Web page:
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KORE - Knowledge Sharing Platform on Resilience

Fall Armyworm Monitoring and Early Warning System in Africa

09/05/2018

9 May 2018 12.00-13.30 (UTC / GMT +2)

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The Fall Armyworm (FAW), an insect pest native to the tropical and subtropical regions of the Americas, was first detected in West and Central Africa in early 2016. Since then, it has been infesting maize and other crops across Africa. By early 2018, all but 10 (mostly in the north of the continent) of the 54 African states and territories have reported infestations by the invasive pest. FAW feeds on more than 80 crops, including maize, sorghum, millet, sugarcane, cowpea and certain vegetable crops. The pest will likely continue to feed on important crops and spread, threatening the cereal production systems, as well as the food security, food safety and livelihoods of millions of Africans.

The damage caused by FAW is particularly worse under low input smallholder production. Moreover, FAW is new to Africa. Farmers and extension workers need to have immediate access to key information on the pest’s behavior, on how to reduce infestations and crop damage, and how to adjust the agro-ecosystem and ensure sustainable management. Hence, monitoring and early warning mechanisms are of a central importance. To this end, FAO has developed and deployed a Fall Armyworm Monitoring and Early Warning System (FAMEWS), including a mobile app that consists of standard data to be collected and recorded directly in the field for monitoring FAW. The data will also generate maps of incidence to help monitor any changes in FAW distribution.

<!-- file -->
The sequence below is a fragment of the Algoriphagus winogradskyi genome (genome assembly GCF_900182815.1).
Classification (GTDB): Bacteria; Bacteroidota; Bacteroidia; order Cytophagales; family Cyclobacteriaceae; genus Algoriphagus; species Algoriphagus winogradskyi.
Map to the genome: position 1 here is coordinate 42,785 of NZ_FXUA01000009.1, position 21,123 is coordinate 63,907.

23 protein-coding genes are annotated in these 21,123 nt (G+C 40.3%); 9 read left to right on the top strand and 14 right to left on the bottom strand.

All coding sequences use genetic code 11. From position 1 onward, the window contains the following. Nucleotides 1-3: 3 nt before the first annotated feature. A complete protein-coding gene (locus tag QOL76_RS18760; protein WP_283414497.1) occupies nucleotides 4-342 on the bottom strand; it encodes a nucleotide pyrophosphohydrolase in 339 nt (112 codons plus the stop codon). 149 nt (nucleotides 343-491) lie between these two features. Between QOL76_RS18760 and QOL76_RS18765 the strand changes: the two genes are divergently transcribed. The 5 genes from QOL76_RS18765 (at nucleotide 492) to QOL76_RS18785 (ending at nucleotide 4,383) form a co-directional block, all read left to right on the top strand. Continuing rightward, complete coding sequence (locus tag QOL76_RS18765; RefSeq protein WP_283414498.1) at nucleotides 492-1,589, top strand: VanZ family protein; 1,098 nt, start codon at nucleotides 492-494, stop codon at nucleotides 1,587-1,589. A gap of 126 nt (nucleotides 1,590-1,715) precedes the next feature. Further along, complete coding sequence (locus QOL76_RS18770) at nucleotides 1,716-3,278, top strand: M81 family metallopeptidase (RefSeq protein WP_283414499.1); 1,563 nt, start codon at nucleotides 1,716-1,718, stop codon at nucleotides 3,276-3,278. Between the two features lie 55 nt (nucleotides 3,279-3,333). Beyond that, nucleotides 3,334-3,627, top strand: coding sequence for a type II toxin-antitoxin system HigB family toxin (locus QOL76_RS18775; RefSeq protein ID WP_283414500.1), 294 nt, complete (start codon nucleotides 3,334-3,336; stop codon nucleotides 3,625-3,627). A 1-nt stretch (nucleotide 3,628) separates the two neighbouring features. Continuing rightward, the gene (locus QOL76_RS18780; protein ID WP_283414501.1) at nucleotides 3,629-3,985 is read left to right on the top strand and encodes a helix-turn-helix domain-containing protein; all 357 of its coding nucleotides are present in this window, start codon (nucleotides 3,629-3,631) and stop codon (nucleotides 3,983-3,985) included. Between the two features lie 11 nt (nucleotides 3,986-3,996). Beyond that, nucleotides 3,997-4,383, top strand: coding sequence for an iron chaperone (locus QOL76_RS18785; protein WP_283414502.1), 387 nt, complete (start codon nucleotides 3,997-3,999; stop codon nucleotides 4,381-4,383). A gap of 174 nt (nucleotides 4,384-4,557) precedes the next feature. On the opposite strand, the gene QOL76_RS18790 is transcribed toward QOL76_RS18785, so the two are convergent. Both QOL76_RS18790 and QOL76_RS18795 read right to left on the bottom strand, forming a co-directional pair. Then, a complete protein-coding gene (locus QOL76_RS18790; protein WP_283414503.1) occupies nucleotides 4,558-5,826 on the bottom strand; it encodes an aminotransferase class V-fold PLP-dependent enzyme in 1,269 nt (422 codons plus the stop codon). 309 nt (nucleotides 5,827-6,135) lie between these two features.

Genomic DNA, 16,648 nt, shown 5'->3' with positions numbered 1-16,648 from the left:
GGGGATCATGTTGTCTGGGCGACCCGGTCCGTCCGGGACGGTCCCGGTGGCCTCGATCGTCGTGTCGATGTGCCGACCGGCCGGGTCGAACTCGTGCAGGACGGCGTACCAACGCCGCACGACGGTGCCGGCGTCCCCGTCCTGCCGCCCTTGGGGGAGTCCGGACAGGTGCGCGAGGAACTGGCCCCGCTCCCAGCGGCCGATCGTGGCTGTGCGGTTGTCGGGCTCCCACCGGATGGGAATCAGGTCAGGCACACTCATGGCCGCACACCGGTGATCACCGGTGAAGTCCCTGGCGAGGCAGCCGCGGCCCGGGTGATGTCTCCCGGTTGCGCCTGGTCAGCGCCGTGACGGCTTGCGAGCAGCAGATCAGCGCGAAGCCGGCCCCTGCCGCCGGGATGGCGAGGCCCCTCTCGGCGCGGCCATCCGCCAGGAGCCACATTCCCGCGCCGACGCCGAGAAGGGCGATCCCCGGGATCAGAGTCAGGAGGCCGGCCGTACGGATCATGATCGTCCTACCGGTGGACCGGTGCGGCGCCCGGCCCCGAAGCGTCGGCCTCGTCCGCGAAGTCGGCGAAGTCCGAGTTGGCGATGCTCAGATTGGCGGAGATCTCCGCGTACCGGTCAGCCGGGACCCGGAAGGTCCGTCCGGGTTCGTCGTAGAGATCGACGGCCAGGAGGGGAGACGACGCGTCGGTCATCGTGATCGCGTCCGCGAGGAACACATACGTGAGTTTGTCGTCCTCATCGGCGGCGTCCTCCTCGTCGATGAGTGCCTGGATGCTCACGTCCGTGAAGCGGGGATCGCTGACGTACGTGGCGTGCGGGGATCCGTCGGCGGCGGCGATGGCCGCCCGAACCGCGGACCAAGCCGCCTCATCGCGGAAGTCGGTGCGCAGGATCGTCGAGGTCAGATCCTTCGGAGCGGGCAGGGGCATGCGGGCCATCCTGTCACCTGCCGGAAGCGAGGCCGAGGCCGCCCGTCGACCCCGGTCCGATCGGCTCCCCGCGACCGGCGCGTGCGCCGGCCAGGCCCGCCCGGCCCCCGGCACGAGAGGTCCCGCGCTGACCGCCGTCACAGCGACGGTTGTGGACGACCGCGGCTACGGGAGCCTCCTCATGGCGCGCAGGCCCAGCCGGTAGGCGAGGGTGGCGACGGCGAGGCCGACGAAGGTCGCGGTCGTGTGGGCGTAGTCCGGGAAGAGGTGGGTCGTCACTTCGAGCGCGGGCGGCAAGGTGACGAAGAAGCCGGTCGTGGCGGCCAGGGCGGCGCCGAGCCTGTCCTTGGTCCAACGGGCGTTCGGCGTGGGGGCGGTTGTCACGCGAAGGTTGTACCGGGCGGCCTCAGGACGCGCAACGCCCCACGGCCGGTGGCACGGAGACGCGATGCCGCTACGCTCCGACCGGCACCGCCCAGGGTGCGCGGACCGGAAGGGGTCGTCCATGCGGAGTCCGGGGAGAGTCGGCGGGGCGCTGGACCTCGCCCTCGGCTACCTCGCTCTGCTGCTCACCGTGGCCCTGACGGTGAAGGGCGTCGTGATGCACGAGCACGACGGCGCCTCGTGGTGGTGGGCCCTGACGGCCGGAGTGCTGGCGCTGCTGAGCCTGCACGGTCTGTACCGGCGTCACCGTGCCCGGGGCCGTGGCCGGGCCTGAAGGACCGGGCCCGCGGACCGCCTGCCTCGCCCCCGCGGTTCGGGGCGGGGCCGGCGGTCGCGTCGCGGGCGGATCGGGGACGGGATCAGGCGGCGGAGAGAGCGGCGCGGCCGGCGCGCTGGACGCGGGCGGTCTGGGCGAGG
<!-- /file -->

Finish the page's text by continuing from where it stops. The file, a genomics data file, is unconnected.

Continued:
Countries from FAO’s Regional Office in Africa have sent requests for support to the South-South Cooperation Team in DPS (Partnerships and South-South Cooperation Division) specifically on monitoring FAW in Africa. South-South and Triangular Cooperation (SSTC) are strategically relevant to both FAO and its member countries, as they are essential tools by which the Sustainable Development Goals can be achieved. Countries from the South have much to share given their recent experiences in overcoming development challenges, such as the FAW, where one country context can readily relate to another one.

In order to raise awareness on the FAO FAW monitoring and early warning system by sharing knowledge through SSTC, this webinar will introduce the FAMEWS, and the use of the mobile app. 

Agenda of the webinar:

  • Introduction and welcome of the participants, importance of the monitoring and early warning system for the sustainable management of FAW – Speaker: SP5, AGP and DPS Management (names TBC)
  • FAW in RAF: the current situation – Speaker: Jean Baptiste Bahama, Plant Production and Protection Officer, RAF
  • South-South Cooperation: Matching countries’ needs and/or requests with best solutions – Speaker: Peter Anaadumba (SSC Regional Officer in RAF)
  • FAW Monitoring & Early Warning System: How to use the mobile app developed by FAO – Speaker: Keith Cressman, Senior Agricultural Officer, AGPM
  • Other facilities offered by FAO to countries affected by the FAW outbreak – Speaker: Keith Cressman, Senior Agricultural Officer, AGPM
  • Question and answer session 

 

This webinar is part of a series on Fall Armyworm (FAW) and South-South Cooperation (SSC). A webinar dedicated to FAWRisk Map will be organized in June. 

Webinar video

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